Manchester Orchestra performed at Stubb’s in Austin, Texas, on September 9 after the release of their latest album A Black Mile to the Surface in July. St. Louis, Missouri, based Foxing supported Manchester Orchestra at in Austin.
Words by Jenna Million. Photos curtesy of Getty Images for Hilton.
Tucked away in a private room at Hilton Austin, an invite-only crowd yelled, whistled and whooped in awe at a guitar solo lasting what felt like half a dozen minutes, and very likely was. The blues-inspired solo was wrought with such passion and precision that it could only be performed by an artist with years of mastery and a profound understanding for music. The artist – Gary Clark Jr.
Gary Clark Jr. performed at Hilton Austin on October 28, closing out the 2016 Hilton Concert Series, a show any music lover would jump at the chance to attend. Open to Hilton HHonors members, the mostly-adult crowd witnessed a legend in the making.
Ask anyone and they will say the same thing about Clark – that he’s good. Really good. But expecting really good and seeing it for yourself are two different things. Clark isn’t just really good. He becomes the music he is playing, overwhelmed by the rhythm and communicating only with the blues. The guitarist is a thoughtful performer. The music embodies him, speaking through Clark as if he is merely a tool in producing such effortless, powerful melodies.
Living in Austin, you quickly learn the list of Austin’s icons. It’s a short list, but a list that any true Austinite will boastfully brag about, as if they personally know every person on the list. (Willie Nelson, Matthew McConaughey, and Bevo are the legends.) Clark is arguably on his way up that list.
In 2015, Clark played a homecoming evening slot at Austin City Limits Fest, to tens of thousands of people, while simultaneously fortifying his golden spot on the list. Just a year earlier, Clark became a name among the Grammy’s, with a nomination for Best Rock Song and a win for Best Traditional R&B Performance for “Please Come Home.”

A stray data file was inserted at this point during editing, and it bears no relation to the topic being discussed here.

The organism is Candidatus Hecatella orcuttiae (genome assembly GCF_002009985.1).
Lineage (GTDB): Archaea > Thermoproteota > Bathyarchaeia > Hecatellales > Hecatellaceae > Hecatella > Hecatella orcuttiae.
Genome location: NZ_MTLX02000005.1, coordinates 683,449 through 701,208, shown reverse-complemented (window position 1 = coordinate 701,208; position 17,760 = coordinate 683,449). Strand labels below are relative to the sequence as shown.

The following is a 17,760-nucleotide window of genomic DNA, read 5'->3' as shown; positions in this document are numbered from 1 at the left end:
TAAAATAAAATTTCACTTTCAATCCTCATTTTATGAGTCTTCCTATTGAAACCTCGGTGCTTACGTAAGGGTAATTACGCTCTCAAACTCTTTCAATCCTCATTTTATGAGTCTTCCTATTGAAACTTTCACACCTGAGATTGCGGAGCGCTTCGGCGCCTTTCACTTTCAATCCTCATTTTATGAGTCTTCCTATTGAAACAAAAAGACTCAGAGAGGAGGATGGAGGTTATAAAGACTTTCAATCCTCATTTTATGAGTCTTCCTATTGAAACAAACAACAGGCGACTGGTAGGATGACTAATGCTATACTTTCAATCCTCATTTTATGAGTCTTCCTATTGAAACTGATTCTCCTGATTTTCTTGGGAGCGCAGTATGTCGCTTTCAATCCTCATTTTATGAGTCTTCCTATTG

The Hilton Concert Series is a worldwide exclusive event for HHonors members to enjoy some of the best, current talent in music. Other performances include Tegan and Sara at Hilton Toronto, Halsey at Tokyo Hilton Odaiba, and Jason Derulo at Hilton San Diego Bayfront.
Ahead of their ACL weekend two performance, Two Door Cinema Club played a late night show at Stubb’s on October 7 with support from Jack Garratt. See all photos from the show here.
Two Door Cinema Club
It’s been a long time coming for Two Door, and a long time for many fans. In 2014, the band was set to headline a UK festival but was forced to stop due to physical and mental health issues, as the band told DIY Mag. Now back on the scene with a few tours and festivals completed, Two Door Cinema Club are releasing Gameshow on October 14, their first album since Beacon in 2012.
A Friday night gig on the weekend of ACL is the place to be – even members of Catfish and the Bottlemen and Cage the Elephant, fellow festival artists, were in attendance. Two Door teased the crowd, playing “Sandstorm” and testing strobes before taking the stage. Alex Trimble, Sam Halliday and Kevin Baird, accompanied by two more live members, sound as if they haven’t spent a day off of tour. Racing guitar melodies and syncopated synth and percussion are so precise, it’s captivating how effortless it sounds and looks.
Having seen this band on four occasions in previous years, I felt that all of the talent was there but a spark was missing. The crowd was undoubtedly elated to have them back, but there was a lack in sincerity from the band wanting to be back. Even the new material felt tired. Playing new and unreleased music is hard for a band of any size, but the audience wasn’t connected. New singles from the album were greeted with less enthusiasm than any song from Tourist History or Beacon. The dissonance between the band and fans is only a side effect of time spent away, and the release of the album will resolve it.